Then there's the desktops. Yes, you can get an eMac for $800. But the last time this came up I was able to come up with a name-brand minitower with a 15" LCD that was better than the one on the iMac for under $800. For a comparable box with an equally horrible 17" CRT, the eMac was significantly more expensive. And the eMac hasn't gotten any cheaper, but PC prices continue to go down.

Basically, if your requirements are exactly in Apple's sweet spot, then you can actually win on price with a Mac, but how many people fit that profile?

I guess the 2.5% market share Apple has is probably a good guess. Yes, there's people buying PCs who could have bought a Mac with the same specs for the same price. But there's also people buying Macs and accepting the extra cost as part of the deal... because they want a Mac more than they want a computer that more precisely meets their needs. That's where I am: I've built a low end Mac that's got worse specs than a PC I just gave away - that is, the cost of a comparable PC was zero for me, and the cheapest new Mac that fits my requirements is a G5 minitower.

Is it worth the extra money? For this Mac, for me, yes. Macs give you more. But they do cost more than the PCs they need to replace.

Hi Peter,

These comparisons are always inexact. Screen resolution is a major issue for some - less so for others. For me it's certainly not a deal-breaker.

But then, I'm a low-end guy. The three computers I use every day are 233 MHz G3, 700 MHz G3, and 550 MHz G4 - all laptops. In terms of speed, I find them all satisfactory (the 233 MHz G3 is running OS 9.2.2; the other two Panther).

I'm happy with the 1024 x 728 screen resolution. I wouldn't find more a hardship, but it would be difficult to squeeze more into the iBook's 12" screen bay and keep standard sized text readable. The size of the iBook is more important to many than greater screen resolution, and it's a feature that 5150 doesn't match.


Re: 'Book Price Comparison?

From Peter da Silva

"I'm happy with the 1024 x 728 screen resolution. I wouldn't find more a hardship, but it would be difficult to squeeze more into the iBook's 12" screen bay and keep standard sized text readable."

My ThinkPad has the same pixel density, and it's fine. The larger iBook has the same number of pixels, and that's clearly not enough.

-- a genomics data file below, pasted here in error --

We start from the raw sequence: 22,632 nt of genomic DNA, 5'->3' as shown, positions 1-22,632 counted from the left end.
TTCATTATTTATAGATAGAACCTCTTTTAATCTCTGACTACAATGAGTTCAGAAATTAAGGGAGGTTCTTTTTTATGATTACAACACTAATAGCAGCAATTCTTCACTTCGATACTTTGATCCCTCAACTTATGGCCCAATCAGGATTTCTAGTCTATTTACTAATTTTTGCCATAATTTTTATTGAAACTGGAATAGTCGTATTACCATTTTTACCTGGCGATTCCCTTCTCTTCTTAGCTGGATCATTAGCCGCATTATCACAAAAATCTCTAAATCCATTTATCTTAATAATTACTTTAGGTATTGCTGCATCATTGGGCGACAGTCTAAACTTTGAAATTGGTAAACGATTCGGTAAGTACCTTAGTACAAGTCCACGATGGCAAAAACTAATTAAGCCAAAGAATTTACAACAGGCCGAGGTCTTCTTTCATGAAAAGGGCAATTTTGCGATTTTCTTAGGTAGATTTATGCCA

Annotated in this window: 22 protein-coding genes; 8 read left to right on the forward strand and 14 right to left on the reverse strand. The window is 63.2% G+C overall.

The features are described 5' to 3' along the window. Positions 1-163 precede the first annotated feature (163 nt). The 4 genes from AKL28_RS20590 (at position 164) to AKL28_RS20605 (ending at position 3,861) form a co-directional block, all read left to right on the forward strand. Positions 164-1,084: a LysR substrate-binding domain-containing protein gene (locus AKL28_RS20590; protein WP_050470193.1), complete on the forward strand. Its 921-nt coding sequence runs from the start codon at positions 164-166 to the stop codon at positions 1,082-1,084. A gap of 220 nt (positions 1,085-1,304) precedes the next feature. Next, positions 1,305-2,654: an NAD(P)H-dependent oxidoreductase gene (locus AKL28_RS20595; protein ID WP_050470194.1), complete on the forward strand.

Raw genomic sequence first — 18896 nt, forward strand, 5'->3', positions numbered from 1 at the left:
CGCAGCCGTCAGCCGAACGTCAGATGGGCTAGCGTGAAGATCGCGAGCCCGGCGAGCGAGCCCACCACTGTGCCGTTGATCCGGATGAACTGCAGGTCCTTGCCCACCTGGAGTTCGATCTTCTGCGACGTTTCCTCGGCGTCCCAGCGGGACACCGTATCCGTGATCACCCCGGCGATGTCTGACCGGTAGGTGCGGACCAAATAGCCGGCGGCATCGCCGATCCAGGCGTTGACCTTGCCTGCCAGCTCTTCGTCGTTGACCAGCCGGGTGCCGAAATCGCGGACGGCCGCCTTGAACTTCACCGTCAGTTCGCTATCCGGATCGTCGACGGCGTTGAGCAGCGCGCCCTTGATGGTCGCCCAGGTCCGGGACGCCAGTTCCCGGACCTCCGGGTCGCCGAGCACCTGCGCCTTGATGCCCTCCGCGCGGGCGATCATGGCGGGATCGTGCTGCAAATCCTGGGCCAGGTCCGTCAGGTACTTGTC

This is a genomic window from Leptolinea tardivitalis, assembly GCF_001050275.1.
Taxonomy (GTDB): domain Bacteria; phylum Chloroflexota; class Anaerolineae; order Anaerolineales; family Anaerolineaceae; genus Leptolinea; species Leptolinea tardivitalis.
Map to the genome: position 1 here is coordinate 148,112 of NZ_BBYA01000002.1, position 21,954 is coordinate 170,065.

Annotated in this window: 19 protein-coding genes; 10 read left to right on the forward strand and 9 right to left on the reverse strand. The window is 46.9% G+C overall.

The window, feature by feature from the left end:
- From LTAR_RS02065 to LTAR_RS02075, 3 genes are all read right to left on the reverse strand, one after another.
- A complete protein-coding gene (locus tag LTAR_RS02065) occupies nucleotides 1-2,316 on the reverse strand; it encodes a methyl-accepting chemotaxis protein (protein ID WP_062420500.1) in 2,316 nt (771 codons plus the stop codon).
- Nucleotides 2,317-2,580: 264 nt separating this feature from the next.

"The size of the iBook is more important to many than greater screen resolution, and it's a feature that 5150 doesn't match."

True, but there are laptops that small that cost less. For that matter, my laptop for many years was a Toshiba Libretto. I was traveling a lot and small size was much more important than power or screen area. Anything larger than a hardback book was out - and that includes the 12" 'Books - and it was cheaper, at the time, than any Apple laptop.

Pick your key features, I can come up with a PC that has them. It'll be cheaper or more powerful or have more features than the Mac. The only reason to buy the Mac is for the software, and that's a pretty good reason... but buying a Mac to run Linux is just daft. The only way you can come to the conclusion that Macs aren't a lot more expensive than comparable Wintel boxes is to start out with that assumption and design the analysis to match.

Which makes the analysis as meaningless as the ones that "prove" Windows has a lower TCO than Linux.

Hi again Peter,

Not as cost-effective perhaps (provided the PC alternative holds up durability-wise - Apple still leads the pack in that department according to PC Mag's latest survey), but cost is not the only factor.

I'm reminded a wee bit of Oscar Wilde's epigram about knowing the price of everything and the value of nothing. ;-) Not true of you, of course, because you affirm the desirability of the Apple operating system.

Nothing else is an Apple 'Book, even to run Linux on, although I agree with David Coursey that OS X is the sensible "desktop Linux."



From Farid

Hi Charles,

I'm a regular reader of your site and columns, and I would like to clear a point about the POP3 mail service from Spymac. Actually it does work from Mail (Panther 10.3.4). I didn't test it with other OSes or mail clients. You just need to tell it that the mail server is, and there it goes.

The thing that doesn't seem to work is that I thought that you could read POP3 mail from other servers to your Spymac account. But I couldn't figure it how.

Well I hope my 2 cents help.

Farid from Paris, France

Hi Farid,

Thanks so much for your 2 cents.

Happy days! It works!

I had followed the instructions for POP3 setup on the Spymac site, which said:

 • POP3 Server:
 • SMTP Server:

Which didn't work.

Now if I could just get the SMTP server to work through my ISP (not a problem unique to Spymac).